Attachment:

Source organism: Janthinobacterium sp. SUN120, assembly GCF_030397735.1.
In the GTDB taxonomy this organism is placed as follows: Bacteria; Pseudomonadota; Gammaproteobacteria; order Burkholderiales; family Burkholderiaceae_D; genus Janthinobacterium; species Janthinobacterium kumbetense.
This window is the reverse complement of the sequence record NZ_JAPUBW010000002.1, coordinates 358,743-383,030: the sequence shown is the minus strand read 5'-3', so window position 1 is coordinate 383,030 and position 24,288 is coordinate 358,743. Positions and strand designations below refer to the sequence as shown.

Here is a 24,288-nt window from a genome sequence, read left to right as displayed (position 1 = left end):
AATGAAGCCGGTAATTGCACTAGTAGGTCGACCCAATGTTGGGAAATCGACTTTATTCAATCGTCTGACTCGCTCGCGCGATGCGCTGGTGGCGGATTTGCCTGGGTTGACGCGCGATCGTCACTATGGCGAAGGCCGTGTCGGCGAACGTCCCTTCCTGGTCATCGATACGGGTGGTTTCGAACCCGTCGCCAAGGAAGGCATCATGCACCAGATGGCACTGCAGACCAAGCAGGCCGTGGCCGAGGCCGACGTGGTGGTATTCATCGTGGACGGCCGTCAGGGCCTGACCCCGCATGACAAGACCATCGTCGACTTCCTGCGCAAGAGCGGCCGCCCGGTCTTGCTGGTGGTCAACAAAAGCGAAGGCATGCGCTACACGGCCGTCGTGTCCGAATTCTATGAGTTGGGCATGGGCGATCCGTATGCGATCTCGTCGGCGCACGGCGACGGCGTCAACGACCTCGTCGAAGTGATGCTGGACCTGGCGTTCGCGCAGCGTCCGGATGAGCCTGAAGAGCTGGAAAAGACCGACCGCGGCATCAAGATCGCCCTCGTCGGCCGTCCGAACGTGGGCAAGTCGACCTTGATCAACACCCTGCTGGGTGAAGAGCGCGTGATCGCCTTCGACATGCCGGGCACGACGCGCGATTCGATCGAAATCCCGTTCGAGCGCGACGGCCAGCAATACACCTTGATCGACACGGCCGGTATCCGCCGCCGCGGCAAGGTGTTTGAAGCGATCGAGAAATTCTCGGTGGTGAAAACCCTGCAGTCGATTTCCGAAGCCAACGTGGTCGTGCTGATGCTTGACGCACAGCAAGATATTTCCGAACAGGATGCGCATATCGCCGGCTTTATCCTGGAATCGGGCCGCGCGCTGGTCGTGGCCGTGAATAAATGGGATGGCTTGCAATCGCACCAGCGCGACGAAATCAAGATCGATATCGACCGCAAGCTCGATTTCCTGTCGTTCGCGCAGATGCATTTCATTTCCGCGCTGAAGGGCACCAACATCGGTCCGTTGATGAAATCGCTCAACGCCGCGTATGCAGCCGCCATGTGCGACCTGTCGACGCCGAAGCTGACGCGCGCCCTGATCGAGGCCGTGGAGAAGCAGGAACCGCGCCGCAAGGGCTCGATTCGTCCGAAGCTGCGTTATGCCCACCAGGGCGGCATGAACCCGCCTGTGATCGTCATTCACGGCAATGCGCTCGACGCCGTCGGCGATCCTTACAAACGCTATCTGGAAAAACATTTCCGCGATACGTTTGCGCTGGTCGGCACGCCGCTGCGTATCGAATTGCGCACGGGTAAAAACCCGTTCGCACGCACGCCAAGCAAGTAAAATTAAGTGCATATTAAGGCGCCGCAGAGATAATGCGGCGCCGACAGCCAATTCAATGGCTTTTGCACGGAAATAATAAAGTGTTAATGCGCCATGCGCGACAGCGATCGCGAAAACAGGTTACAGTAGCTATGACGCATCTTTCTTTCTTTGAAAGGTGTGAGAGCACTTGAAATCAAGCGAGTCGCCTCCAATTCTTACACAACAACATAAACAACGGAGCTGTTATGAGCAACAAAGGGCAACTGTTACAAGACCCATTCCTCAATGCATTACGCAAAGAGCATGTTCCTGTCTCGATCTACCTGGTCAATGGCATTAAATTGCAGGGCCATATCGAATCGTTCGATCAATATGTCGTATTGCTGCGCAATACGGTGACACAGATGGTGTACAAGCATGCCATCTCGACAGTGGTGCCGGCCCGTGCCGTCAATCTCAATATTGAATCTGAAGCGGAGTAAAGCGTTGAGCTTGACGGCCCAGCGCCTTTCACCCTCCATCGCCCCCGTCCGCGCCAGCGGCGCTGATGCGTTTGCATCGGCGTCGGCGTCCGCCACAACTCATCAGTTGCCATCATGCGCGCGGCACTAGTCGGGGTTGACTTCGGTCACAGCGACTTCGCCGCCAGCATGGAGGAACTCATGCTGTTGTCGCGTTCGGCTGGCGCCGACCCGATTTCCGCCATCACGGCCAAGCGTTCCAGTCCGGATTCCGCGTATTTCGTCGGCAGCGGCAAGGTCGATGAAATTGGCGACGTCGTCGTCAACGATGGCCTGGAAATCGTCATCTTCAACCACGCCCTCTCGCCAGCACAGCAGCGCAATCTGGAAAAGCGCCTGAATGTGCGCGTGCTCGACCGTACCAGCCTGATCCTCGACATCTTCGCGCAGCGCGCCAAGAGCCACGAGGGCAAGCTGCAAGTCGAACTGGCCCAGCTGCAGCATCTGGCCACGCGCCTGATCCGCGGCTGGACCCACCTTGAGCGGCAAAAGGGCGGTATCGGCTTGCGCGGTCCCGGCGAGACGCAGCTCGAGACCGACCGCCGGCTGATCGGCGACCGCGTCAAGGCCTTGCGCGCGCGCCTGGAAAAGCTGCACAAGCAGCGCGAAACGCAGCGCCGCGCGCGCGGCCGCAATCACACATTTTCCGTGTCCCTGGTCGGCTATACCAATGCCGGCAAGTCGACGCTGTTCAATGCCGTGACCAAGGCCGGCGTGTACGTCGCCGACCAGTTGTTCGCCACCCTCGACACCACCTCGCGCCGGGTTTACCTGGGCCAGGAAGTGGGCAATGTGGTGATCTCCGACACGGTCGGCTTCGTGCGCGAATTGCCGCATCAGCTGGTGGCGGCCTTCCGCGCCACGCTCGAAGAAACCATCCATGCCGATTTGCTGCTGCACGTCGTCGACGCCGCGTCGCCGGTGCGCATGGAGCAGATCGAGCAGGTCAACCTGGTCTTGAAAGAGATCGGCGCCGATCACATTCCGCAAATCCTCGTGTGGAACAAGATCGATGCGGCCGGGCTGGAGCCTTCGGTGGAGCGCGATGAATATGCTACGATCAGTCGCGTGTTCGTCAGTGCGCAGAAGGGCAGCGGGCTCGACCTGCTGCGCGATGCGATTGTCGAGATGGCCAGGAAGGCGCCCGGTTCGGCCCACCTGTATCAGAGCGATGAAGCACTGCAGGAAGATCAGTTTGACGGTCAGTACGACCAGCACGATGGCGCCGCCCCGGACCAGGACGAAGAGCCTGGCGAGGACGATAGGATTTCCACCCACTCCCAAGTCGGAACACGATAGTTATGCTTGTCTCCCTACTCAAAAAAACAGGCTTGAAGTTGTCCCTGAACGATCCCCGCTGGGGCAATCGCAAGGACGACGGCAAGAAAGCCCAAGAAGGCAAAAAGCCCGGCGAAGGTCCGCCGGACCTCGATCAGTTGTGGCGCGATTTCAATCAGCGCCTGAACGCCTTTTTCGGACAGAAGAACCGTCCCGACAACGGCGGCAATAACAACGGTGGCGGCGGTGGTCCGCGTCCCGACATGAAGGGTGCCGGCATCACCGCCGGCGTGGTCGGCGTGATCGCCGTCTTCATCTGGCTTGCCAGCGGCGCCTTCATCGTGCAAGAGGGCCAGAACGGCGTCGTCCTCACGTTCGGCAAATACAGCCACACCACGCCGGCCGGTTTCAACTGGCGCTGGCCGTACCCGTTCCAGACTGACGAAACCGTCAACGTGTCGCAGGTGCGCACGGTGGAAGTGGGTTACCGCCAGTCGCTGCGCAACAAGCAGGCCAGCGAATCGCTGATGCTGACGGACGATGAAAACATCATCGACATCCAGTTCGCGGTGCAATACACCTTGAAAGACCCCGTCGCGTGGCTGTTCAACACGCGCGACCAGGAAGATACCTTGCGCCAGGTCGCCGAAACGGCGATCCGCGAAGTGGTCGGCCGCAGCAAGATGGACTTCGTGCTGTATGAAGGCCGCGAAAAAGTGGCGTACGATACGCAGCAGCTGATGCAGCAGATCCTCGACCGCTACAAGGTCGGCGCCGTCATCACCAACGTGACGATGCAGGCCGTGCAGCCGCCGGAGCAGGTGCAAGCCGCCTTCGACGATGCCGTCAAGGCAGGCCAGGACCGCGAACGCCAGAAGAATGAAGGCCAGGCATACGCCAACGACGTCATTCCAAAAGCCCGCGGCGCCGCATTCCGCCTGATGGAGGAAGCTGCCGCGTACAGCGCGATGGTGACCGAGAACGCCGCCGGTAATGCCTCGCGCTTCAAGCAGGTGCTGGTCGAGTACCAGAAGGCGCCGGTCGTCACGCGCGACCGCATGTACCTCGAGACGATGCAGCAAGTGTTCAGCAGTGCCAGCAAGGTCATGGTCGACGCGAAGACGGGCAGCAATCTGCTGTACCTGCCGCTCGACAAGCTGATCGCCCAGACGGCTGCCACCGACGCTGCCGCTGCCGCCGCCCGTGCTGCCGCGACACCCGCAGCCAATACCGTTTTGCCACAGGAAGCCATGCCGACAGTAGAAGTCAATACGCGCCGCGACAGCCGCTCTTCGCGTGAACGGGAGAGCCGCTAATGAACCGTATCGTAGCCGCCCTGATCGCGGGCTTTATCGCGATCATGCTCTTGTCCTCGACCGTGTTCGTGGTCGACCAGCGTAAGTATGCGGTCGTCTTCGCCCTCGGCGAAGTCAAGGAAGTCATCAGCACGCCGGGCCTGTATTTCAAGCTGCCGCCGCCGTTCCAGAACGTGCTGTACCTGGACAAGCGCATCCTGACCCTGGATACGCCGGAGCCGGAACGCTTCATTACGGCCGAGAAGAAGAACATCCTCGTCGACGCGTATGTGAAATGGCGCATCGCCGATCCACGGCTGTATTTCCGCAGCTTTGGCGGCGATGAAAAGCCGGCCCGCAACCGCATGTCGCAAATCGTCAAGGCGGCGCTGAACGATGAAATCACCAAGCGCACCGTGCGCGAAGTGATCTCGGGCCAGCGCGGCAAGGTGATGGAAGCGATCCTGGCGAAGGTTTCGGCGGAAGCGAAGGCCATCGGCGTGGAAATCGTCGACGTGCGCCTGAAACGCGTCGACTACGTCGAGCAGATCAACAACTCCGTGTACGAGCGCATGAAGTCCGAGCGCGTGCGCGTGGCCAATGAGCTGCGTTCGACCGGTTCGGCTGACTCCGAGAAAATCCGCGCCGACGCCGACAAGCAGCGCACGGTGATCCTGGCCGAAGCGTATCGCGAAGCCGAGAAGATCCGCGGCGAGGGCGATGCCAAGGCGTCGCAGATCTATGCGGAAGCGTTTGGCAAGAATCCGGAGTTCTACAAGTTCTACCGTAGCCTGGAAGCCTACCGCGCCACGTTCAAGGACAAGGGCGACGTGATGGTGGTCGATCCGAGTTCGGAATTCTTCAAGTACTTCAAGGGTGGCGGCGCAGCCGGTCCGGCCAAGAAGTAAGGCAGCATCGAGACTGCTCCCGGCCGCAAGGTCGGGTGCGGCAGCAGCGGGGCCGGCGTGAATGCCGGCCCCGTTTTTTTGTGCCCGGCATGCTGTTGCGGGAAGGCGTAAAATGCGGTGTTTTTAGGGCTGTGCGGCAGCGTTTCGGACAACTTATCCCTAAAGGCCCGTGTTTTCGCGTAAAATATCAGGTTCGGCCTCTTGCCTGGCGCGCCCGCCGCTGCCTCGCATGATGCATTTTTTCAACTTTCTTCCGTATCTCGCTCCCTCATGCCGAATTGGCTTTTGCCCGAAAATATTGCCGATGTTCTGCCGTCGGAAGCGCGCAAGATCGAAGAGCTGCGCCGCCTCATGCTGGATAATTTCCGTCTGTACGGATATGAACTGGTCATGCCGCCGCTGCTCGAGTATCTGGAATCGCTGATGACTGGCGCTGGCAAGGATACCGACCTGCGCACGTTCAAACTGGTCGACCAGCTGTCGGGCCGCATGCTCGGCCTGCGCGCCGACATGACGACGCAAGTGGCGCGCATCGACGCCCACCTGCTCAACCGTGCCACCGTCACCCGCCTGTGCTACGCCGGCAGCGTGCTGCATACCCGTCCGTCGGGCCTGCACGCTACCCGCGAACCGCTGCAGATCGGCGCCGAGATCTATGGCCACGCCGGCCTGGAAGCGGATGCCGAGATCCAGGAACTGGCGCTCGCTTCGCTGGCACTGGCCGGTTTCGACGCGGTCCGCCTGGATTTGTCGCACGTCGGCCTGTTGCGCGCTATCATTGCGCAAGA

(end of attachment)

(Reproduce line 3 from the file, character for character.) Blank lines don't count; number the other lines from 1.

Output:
This window is the reverse complement of the sequence record NZ_JAPUBW010000002.1, coordinates 358,743-383,030: the sequence shown is the minus strand read 5'-3', so window position 1 is coordinate 383,030 and position 24,288 is coordinate 358,743. Positions and strand designations below refer to the sequence as shown.